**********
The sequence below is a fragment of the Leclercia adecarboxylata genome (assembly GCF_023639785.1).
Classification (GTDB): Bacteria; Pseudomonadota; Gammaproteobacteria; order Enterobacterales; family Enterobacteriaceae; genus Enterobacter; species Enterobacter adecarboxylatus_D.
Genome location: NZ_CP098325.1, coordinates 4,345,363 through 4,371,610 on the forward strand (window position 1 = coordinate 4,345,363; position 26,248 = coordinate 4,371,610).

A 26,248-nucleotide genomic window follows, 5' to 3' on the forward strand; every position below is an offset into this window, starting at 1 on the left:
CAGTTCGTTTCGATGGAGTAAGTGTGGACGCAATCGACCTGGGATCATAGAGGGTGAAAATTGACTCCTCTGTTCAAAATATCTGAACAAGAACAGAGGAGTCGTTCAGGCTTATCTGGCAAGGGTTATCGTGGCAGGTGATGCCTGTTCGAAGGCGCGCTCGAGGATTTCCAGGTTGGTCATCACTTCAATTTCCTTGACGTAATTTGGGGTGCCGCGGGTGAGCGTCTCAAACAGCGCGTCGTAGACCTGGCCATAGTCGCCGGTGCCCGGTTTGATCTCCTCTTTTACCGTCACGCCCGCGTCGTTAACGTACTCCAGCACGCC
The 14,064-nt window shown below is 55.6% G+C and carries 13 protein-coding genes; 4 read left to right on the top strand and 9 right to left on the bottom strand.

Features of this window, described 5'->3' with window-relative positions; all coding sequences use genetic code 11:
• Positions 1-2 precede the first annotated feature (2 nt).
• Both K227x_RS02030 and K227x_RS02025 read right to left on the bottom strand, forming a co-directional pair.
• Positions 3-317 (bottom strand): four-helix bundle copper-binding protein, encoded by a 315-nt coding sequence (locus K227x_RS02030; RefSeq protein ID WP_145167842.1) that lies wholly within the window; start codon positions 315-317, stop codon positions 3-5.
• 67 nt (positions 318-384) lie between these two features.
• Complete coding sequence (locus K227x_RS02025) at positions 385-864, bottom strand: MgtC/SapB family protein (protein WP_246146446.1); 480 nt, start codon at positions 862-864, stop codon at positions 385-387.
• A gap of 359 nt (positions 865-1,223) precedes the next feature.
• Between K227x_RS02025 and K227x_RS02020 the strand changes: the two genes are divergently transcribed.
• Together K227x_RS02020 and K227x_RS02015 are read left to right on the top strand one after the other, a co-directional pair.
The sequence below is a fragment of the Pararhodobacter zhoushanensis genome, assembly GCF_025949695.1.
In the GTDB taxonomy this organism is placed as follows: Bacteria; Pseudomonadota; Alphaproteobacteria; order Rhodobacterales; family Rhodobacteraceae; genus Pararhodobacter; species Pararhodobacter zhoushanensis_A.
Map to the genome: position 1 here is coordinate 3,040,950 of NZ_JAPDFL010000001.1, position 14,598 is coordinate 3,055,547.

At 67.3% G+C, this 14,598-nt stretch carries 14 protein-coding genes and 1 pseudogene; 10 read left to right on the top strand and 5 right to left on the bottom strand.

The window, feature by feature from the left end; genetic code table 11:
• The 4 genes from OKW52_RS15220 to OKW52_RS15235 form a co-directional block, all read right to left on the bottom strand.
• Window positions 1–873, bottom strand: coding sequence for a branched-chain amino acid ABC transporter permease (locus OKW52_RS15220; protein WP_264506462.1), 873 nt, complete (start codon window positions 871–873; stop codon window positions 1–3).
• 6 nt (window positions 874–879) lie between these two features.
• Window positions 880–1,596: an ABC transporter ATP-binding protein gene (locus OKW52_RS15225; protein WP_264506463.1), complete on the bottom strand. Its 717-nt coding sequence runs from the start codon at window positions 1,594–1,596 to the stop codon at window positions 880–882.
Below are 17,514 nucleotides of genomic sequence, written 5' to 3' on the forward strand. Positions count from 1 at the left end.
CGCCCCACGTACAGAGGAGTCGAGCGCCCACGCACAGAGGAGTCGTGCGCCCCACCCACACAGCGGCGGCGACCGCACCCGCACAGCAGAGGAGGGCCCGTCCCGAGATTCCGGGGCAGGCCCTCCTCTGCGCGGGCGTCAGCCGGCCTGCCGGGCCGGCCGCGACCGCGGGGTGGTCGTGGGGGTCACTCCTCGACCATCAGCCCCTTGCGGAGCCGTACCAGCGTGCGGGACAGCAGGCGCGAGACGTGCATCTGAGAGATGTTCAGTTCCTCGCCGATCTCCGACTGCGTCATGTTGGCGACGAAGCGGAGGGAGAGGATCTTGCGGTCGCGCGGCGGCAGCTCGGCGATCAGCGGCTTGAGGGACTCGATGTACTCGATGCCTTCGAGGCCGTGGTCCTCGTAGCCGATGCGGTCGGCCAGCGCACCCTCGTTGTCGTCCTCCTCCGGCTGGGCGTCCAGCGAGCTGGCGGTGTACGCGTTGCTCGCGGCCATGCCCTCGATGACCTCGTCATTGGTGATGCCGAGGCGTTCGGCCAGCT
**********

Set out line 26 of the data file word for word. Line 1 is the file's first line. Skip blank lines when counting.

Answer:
CGCCCCACGTACAGAGGAGTCGAGCGCCCACGCACAGAGGAGTCGTGCGCCCCACCCACACAGCGGCGGCGACCGCACCCGCACAGCAGAGGAGGGCCCGTCCCGAGATTCCGGGGCAGGCCCTCCTCTGCGCGGGCGTCAGCCGGCCTGCCGGGCCGGCCGCGACCGCGGGGTGGTCGTGGGGGTCACTCCTCGACCATCAGCCCCTTGCGGAGCCGTACCAGCGTGCGGGACAGCAGGCGCGAGACGTGCATCTGAGAGATGTTCAGTTCCTCGCCGATCTCCGACTGCGTCATGTTGGCGACGAAGCGGAGGGAGAGGATCTTGCGGTCGCGCGGCGGCAGCTCGGCGATCAGCGGCTTGAGGGACTCGATGTACTCGATGCCTTCGAGGCCGTGGTCCTCGTAGCCGATGCGGTCGGCCAGCGCACCCTCGTTGTCGTCCTCCTCCGGCTGGGCGTCCAGCGAGCTGGCGGTGTACGCGTTGCTCGCGGCCATGCCCTCGATGACCTCGTCATTGGTGATGCCGAGGCGTTCGGCCAGCT